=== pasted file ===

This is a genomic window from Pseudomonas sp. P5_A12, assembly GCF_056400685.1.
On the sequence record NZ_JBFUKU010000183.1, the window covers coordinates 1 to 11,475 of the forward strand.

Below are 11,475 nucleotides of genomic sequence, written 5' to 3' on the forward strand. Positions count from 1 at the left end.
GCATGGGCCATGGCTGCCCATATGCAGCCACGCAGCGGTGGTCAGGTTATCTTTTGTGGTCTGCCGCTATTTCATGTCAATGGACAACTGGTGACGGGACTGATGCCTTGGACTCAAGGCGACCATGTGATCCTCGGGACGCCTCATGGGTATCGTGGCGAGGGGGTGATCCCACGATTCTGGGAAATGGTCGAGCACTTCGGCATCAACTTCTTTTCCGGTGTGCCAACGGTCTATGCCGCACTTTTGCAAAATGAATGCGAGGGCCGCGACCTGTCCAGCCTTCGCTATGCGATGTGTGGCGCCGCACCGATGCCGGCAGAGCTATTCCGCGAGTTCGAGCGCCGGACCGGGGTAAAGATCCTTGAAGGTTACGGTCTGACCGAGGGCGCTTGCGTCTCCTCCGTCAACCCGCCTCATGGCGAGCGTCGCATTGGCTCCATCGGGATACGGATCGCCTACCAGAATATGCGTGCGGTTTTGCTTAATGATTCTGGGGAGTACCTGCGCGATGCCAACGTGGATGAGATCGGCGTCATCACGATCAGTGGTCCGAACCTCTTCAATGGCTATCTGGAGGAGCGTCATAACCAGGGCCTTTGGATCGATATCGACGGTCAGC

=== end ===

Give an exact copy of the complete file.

This is a genomic window from Pseudomonas sp. P5_A12, assembly GCF_056400685.1.
On the sequence record NZ_JBFUKU010000183.1, the window covers coordinates 1 to 11,475 of the forward strand.

Below are 11,475 nucleotides of genomic sequence, written 5' to 3' on the forward strand. Positions count from 1 at the left end.
GCATGGGCCATGGCTGCCCATATGCAGCCACGCAGCGGTGGTCAGGTTATCTTTTGTGGTCTGCCGCTATTTCATGTCAATGGACAACTGGTGACGGGACTGATGCCTTGGACTCAAGGCGACCATGTGATCCTCGGGACGCCTCATGGGTATCGTGGCGAGGGGGTGATCCCACGATTCTGGGAAATGGTCGAGCACTTCGGCATCAACTTCTTTTCCGGTGTGCCAACGGTCTATGCCGCACTTTTGCAAAATGAATGCGAGGGCCGCGACCTGTCCAGCCTTCGCTATGCGATGTGTGGCGCCGCACCGATGCCGGCAGAGCTATTCCGCGAGTTCGAGCGCCGGACCGGGGTAAAGATCCTTGAAGGTTACGGTCTGACCGAGGGCGCTTGCGTCTCCTCCGTCAACCCGCCTCATGGCGAGCGTCGCATTGGCTCCATCGGGATACGGATCGCCTACCAGAATATGCGTGCGGTTTTGCTTAATGATTCTGGGGAGTACCTGCGCGATGCCAACGTGGATGAGATCGGCGTCATCACGATCAGTGGTCCGAACCTCTTCAATGGCTATCTGGAGGAGCGTCATAACCAGGGCCTTTGGATCGATATCGACGGTCAGC